And After All, We’re Only Ordinary Men

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I have a complicated relationship with patriotism, the military machine, and the United States and the way it behaves on a world stage (never mind the domestic). But I can’t discard the moments in history that are huge and meaningful, these moments in history that changed the world.

The landing at Normandy, D-Day, was 70 years ago today.

My Dad gave a beautiful eulogy at my Grandfather’s funeral. I only read it a couple years ago, finding it in his desk after his own death. He wrote that his Father didn’t change the world. His impact on the world was doing the ordinary things. Waking up in the morning, going to work, providing for his family. His impact on the world was doing the ordinary things that made their lives full and wonderful.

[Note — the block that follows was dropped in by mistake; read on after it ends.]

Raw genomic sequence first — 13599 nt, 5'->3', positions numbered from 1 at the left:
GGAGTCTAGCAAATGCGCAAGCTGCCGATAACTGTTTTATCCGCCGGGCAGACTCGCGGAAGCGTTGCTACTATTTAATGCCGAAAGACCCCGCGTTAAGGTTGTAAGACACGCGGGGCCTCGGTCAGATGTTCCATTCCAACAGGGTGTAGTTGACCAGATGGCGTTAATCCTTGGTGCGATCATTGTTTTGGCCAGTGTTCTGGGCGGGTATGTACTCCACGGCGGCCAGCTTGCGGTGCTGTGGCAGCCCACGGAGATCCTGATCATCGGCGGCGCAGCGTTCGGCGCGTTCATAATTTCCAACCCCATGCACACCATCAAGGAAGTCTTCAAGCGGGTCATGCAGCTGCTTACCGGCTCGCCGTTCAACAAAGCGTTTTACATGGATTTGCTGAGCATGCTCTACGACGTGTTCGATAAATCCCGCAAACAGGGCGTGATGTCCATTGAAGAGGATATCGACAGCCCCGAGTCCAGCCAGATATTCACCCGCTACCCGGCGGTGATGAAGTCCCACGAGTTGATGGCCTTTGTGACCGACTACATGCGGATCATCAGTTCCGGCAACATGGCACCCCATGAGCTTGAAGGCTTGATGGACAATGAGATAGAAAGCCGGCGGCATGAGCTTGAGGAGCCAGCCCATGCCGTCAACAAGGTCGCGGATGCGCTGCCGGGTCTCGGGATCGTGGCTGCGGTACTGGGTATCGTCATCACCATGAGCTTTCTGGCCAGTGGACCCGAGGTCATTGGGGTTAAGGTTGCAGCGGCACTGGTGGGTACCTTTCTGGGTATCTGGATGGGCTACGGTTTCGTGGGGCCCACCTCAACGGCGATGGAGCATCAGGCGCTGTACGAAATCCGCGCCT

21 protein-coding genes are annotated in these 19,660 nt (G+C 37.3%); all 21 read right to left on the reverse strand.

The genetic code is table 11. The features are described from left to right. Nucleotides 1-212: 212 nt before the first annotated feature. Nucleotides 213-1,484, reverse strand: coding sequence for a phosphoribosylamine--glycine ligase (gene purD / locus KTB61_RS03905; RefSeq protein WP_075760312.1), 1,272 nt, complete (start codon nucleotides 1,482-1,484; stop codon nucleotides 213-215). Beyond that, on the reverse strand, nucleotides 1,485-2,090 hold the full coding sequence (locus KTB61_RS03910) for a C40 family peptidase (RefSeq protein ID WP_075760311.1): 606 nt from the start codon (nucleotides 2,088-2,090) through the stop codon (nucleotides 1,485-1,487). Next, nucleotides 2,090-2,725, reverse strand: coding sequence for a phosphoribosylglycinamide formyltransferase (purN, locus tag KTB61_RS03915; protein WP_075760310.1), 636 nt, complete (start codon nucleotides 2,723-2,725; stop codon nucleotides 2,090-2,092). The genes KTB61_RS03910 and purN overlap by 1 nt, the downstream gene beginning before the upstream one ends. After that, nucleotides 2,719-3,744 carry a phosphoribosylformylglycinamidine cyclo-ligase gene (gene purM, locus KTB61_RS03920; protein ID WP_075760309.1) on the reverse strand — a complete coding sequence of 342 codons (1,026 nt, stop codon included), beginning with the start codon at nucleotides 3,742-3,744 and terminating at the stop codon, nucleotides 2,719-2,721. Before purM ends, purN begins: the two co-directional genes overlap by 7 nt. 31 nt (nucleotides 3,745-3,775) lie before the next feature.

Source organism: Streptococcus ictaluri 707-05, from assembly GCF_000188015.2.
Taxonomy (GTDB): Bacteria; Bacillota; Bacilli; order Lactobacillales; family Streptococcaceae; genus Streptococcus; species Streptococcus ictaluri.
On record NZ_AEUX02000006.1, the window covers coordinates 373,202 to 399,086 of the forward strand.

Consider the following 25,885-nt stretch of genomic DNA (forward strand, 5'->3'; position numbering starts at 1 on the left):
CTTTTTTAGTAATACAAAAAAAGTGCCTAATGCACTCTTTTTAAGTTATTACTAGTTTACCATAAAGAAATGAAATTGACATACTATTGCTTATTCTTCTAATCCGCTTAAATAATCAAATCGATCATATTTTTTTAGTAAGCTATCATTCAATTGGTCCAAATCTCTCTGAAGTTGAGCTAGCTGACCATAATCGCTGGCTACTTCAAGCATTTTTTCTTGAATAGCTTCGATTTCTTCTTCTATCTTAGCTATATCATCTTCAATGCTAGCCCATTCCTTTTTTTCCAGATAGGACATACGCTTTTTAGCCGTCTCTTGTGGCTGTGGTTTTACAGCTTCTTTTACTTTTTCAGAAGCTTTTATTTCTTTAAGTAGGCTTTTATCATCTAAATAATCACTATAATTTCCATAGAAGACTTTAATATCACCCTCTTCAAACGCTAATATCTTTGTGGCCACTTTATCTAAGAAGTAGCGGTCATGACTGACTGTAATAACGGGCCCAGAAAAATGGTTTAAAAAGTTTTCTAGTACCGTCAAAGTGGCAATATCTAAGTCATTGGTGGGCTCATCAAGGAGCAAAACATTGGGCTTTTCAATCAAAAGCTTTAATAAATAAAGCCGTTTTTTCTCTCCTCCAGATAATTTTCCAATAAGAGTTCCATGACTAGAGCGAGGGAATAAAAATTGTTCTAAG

But, 70 years ago he was there.

This ordinary man was there for one of the most important moments of the 20th century.

He wasn’t an internationally acclaimed military leader. He wasn’t featured in newspapers or the movies with incredibly stories about his bravery. He was an ordinary man who was part of a moment in history.

The generals and the politicians didn’t make D-Day happen. History was changed by men like my Grandfather at Omaha beach on this day 70 years ago.

I’m incredibly proud of that.

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